The art of sprawl

On his day off from the graveyard shift at Xerox, Frank Hibrandt expands his kingdom.

His empire now numbers 24 concrete sandcastles, all painted yellow. They pop up on the landscape unbidden, ubiquitous and, by the artist's own admission, ugly. He drops these beer-bottle tall blocks when the mood strikes and where landowners allow. One weekend he plops three down on a porch. A week later he strikes again with two on a sidewalk.

By the time Hibrandt's unusual kingdom reaches build-out, few will travel through Gulfport without noticing it. His goal is to post 101 of the identical sandcastles throughout the city by September, with permission from property owners but without broader public notice.

"What happens after 101 (sandcastles) start cluttering up the place?" Hibrandt said of his
project. "This is sprawl. One might be cute. Two might be cute. But 101?"

When he's not making art, Hibrandt copies reports for Xerox at a research facility in Oldsmar, 40 miles north of Gulfport. As he has commuted over the years, he was disturbed by the proliferation of cookie-cutter subdivisions and chain restaurants.

So he decided to make a statement through art. He will sprawl the basketball-sized castles through town to make people consider the effect of sprawl.

Hibrandt chose sandcastles because they represent a child's dreams the way moving to Florida represents the dream of many adults. He places them a few at a time without warning because he says that's how sprawl creeps in. And he will paint all 101 a dull yellow because sprawl usually happens with a lack of design and aesthetics, he says. Yellow's also the color of caution.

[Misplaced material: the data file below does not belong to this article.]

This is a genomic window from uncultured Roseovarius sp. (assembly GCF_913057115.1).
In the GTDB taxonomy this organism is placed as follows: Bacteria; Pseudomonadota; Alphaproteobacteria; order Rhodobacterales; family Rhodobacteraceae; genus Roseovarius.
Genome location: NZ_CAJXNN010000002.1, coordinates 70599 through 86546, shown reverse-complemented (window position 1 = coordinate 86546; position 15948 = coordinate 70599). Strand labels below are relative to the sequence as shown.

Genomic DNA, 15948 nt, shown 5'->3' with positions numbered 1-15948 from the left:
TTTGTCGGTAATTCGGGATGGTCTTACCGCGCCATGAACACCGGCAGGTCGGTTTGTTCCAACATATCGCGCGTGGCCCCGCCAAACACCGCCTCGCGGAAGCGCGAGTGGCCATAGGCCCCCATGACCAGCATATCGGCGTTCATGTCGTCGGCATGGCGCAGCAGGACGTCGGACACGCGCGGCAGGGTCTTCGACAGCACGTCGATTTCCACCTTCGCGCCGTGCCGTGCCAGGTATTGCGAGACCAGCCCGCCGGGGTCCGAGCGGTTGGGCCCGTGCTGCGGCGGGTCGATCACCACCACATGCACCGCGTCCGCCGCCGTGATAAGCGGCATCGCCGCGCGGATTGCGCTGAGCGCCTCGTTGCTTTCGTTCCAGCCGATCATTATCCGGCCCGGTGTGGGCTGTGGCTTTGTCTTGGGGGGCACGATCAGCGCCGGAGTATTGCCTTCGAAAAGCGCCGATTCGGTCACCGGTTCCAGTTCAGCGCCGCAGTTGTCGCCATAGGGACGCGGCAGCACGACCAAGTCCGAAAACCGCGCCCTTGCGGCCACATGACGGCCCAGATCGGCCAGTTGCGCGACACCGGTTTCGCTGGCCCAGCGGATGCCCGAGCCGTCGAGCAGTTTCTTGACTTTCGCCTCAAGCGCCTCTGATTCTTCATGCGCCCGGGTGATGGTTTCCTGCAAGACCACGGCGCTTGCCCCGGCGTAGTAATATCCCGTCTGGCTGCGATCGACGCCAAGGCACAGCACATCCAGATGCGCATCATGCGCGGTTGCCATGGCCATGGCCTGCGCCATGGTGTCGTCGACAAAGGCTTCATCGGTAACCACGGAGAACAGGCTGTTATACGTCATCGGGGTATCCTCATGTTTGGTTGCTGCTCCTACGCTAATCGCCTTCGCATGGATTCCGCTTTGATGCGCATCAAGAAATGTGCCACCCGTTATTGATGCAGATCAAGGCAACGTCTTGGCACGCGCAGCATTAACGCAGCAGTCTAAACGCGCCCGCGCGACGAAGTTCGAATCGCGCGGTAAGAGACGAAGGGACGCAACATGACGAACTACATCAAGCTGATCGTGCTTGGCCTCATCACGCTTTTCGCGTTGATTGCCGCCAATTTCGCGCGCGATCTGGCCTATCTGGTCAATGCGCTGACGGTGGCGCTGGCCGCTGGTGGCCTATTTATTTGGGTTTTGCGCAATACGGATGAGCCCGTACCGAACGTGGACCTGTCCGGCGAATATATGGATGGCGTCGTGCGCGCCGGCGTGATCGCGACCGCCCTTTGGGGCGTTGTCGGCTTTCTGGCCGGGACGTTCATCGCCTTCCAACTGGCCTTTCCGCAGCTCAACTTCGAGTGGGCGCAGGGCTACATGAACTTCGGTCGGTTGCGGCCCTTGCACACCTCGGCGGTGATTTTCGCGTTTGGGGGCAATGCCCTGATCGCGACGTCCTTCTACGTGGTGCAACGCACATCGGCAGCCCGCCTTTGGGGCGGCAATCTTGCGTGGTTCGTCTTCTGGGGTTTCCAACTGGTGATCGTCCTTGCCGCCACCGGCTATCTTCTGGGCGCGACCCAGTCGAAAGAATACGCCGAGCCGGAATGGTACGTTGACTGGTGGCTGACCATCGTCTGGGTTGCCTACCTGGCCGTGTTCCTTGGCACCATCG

How to build concrete sandcastles

The guerilla art project started with three castles in front of his home in early May. Sandcastles now sit in front of many of his neighbors' buildings in this Florida beach town. A few dot the walkway that leads to his favorite coffee shop, and five more adorn the brick patio of Beach Boulevard South's Art Courtyard.

It's 10 a.m. on a recent Saturday morning and Hibrandt, 54, has forced himself out of bed after four and a half hours sleep. With bags under his eyes, he drives to Home Depot and buys an 80-pound bag of concrete. Hibrandt hauls it into the back yard of his apartment on Beach Boulevard South.

He rewards himself with a cigarette before he dons a pair of thick, bright orange rubber gloves to continue construction of sandcastles. Hibrandt has little experience with concrete, and it shows. He stabs the bag of powder with a spoon handle and rips an opening 2 feet long.

Prefab sandcastle molds from Wal-Mart shape the artist's design. He sprays the inside of these molds with butter-scented cooking spray to lubricate them.

Hibrandt doesn't enjoy making the castles -- he despises concrete work. But he continues because he really likes the idea of representing sprawl with sprawl.

Hibrandt has spent much of his life driven by passion. As a teenager growing up in New Jersey, he hawked binoculars outside the theaters on Broadway. He eventually worked his way up to backstage manager at Carnegie Hall. He moved to Florida some 20 years ago to guest lecture in the University of South Florida's Department of Fine Art after he took a job interview on a lark.